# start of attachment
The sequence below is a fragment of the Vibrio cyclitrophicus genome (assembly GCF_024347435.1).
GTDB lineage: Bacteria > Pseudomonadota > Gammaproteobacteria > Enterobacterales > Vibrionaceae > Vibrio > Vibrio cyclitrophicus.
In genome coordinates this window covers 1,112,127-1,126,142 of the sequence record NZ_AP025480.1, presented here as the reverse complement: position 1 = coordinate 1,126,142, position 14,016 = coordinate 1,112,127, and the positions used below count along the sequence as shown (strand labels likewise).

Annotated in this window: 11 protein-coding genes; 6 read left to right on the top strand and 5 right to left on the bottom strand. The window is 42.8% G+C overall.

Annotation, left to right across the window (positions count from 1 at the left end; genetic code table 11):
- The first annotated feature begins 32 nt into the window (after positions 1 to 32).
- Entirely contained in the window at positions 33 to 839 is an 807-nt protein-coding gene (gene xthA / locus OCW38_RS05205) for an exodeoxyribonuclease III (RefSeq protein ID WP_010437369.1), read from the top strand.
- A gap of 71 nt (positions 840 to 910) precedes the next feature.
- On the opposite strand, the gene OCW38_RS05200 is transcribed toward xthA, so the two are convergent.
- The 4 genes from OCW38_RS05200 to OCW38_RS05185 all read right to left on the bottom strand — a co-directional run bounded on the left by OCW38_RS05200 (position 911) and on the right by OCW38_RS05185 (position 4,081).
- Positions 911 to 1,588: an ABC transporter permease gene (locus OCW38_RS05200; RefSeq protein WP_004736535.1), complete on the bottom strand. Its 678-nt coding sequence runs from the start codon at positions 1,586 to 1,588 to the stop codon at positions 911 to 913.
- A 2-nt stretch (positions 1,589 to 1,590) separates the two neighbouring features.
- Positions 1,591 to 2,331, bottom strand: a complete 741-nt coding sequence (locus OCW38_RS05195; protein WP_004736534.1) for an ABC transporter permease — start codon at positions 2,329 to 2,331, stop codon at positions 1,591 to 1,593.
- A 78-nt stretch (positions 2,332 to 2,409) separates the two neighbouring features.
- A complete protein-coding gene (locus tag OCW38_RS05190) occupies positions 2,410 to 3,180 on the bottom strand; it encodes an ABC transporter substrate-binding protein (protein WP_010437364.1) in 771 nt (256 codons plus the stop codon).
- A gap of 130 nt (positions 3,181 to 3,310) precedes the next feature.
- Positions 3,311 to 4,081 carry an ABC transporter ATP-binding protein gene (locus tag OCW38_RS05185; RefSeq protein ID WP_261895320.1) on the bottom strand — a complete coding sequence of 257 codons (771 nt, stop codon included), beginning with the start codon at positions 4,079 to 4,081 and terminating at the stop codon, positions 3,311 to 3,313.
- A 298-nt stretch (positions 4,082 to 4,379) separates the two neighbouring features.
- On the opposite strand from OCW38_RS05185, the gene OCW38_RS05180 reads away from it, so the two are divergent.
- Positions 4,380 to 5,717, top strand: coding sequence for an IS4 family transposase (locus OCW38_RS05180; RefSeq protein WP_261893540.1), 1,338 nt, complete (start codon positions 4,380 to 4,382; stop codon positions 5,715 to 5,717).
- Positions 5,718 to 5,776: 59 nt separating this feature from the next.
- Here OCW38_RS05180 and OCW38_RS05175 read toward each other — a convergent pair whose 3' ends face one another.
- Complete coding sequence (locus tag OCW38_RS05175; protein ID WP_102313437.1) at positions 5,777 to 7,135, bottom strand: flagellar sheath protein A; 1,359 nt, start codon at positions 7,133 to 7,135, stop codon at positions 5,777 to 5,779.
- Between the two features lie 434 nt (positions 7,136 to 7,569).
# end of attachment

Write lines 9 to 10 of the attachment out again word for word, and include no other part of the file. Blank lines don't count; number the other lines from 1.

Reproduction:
- On the opposite strand, the gene OCW38_RS05200 is transcribed toward xthA, so the two are convergent.
- The 4 genes from OCW38_RS05200 to OCW38_RS05185 all read right to left on the bottom strand — a co-directional run bounded on the left by OCW38_RS05200 (position 911) and on the right by OCW38_RS05185 (position 4,081).